series, ‘Suite Life of Zack and Cody’. Drop by the Old South Church, also near the library, that was built in 1630. Shop at the mall in ‘Prudential’ tower, Boston’s second largest building and end the evening at the ‘Top of the Hub’ restaurant, an upscale place- either for dinner or a coffee break with good latte and some desert- Crème Brûlée was awesome! The panoramic view of the city from the top is simply phenomenal.
First thing in the morning, experience the “Boston Tea Party” re-enactment at the Boston Harbor (picture above and right). If you have a fifth grader child, you’ll find him/ her completely engrossed in the tale of the tea party that turned out to be the turning point in the American Revolution. Afterwards, have lunch in the “Top of the Hub”, it’s much more casual during lunch and you can enjoy some Paninis and Chips. Visit the Mary Baker Eddy Museum and the Mapparium (experience seeing the world of 1935 from inside a globe)- that’s interesting. On your way back from the area, be sure to take a coffee break at ‘Georgetown Cupcake’ on Newbury street-a famed cupcake store with their own TV show ‘DC Cupcakes’, although the original store is in DC their cupcakes are truly delicious.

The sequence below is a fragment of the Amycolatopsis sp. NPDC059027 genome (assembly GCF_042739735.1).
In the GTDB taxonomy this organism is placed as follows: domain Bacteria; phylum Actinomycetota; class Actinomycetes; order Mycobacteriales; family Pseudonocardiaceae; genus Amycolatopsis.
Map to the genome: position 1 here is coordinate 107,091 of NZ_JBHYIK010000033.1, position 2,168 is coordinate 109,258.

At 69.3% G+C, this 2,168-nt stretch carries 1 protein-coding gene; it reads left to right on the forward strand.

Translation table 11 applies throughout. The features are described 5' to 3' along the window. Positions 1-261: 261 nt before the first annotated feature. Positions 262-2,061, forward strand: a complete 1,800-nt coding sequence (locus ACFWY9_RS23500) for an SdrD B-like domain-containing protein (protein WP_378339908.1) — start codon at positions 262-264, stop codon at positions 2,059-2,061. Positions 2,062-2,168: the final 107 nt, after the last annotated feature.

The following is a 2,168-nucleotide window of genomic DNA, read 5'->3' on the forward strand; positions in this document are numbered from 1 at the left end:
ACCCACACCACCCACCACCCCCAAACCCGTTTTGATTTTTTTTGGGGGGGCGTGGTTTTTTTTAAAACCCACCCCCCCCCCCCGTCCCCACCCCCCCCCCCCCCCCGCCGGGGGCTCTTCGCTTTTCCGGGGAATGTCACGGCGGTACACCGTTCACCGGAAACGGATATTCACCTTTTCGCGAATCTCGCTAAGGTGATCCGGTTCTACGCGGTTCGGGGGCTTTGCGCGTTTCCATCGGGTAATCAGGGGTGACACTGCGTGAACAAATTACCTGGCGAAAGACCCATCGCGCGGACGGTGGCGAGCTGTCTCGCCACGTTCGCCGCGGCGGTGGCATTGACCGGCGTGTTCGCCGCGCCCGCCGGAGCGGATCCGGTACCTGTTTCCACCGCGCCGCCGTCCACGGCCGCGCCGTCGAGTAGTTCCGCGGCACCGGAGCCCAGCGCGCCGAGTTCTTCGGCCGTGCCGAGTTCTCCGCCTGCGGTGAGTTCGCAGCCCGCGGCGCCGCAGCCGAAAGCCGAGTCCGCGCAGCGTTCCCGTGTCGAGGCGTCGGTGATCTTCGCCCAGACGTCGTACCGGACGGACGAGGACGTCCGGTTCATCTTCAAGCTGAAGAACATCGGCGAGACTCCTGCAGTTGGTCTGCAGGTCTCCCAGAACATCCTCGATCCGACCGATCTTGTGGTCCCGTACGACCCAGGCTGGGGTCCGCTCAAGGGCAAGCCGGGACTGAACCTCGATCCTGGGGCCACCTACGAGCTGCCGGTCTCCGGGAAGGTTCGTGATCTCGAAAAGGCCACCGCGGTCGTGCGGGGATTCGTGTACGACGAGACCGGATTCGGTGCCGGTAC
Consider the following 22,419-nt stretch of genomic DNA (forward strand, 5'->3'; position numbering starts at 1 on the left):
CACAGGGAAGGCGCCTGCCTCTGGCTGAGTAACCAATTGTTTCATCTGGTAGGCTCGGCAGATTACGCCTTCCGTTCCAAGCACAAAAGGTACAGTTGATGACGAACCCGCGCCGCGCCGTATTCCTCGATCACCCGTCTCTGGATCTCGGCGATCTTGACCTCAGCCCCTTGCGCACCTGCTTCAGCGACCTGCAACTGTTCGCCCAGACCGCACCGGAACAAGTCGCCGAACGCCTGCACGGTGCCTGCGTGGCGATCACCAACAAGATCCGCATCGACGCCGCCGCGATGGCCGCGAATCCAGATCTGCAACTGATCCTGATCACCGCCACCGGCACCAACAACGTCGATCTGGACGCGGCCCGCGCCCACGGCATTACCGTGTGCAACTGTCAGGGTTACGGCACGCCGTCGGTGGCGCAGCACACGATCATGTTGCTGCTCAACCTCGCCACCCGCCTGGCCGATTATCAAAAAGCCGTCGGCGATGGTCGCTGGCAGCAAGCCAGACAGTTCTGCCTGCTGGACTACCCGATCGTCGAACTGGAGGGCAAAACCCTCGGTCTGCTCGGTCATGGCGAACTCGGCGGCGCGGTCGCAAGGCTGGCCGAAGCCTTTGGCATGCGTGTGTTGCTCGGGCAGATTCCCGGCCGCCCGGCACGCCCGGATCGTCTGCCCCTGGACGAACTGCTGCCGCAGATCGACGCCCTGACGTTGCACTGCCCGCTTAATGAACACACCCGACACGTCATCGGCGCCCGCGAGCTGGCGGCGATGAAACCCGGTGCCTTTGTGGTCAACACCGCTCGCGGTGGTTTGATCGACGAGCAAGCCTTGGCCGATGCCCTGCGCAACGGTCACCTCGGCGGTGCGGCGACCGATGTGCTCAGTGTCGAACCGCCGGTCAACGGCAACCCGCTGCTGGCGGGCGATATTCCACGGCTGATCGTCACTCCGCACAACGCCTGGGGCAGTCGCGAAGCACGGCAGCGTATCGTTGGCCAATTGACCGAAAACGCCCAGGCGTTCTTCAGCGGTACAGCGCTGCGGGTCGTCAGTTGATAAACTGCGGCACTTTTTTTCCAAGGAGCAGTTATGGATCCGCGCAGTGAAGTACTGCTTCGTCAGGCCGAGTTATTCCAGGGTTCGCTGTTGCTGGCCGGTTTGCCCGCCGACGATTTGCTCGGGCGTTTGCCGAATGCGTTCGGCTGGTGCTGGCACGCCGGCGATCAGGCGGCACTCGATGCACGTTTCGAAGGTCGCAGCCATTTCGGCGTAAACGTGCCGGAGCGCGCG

To summarize, visit Boston for three reasons-
1. It’s impressive architecture,
2. The history that is it’s integral part;
3. The tales of the famous personalities that it tells. We returned from Boston well educated on the nation’s history. We were left in awe of Boston’s spectacular architecture and rich history.